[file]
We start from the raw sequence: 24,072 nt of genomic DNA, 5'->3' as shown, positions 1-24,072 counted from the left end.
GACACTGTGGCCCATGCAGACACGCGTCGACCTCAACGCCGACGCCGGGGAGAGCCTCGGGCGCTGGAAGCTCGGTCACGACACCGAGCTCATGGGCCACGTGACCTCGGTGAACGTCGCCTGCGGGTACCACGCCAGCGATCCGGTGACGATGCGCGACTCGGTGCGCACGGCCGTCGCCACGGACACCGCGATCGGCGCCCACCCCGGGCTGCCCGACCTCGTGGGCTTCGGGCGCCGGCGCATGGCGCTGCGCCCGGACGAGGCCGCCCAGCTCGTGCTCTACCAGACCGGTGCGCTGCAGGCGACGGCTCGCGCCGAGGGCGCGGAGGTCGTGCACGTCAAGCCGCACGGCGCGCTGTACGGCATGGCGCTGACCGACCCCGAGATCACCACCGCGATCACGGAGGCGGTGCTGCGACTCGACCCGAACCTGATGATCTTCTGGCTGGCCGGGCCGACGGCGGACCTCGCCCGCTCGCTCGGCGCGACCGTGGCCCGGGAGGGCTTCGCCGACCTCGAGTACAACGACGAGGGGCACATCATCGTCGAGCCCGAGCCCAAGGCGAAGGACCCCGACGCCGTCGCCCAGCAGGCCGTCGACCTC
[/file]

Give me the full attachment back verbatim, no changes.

We start from the raw sequence: 24,072 nt of genomic DNA, 5'->3' as shown, positions 1-24,072 counted from the left end.
GACACTGTGGCCCATGCAGACACGCGTCGACCTCAACGCCGACGCCGGGGAGAGCCTCGGGCGCTGGAAGCTCGGTCACGACACCGAGCTCATGGGCCACGTGACCTCGGTGAACGTCGCCTGCGGGTACCACGCCAGCGATCCGGTGACGATGCGCGACTCGGTGCGCACGGCCGTCGCCACGGACACCGCGATCGGCGCCCACCCCGGGCTGCCCGACCTCGTGGGCTTCGGGCGCCGGCGCATGGCGCTGCGCCCGGACGAGGCCGCCCAGCTCGTGCTCTACCAGACCGGTGCGCTGCAGGCGACGGCTCGCGCCGAGGGCGCGGAGGTCGTGCACGTCAAGCCGCACGGCGCGCTGTACGGCATGGCGCTGACCGACCCCGAGATCACCACCGCGATCACGGAGGCGGTGCTGCGACTCGACCCGAACCTGATGATCTTCTGGCTGGCCGGGCCGACGGCGGACCTCGCCCGCTCGCTCGGCGCGACCGTGGCCCGGGAGGGCTTCGCCGACCTCGAGTACAACGACGAGGGGCACATCATCGTCGAGCCCGAGCCCAAGGCGAAGGACCCCGACGCCGTCGCCCAGCAGGCCGTCGACCTC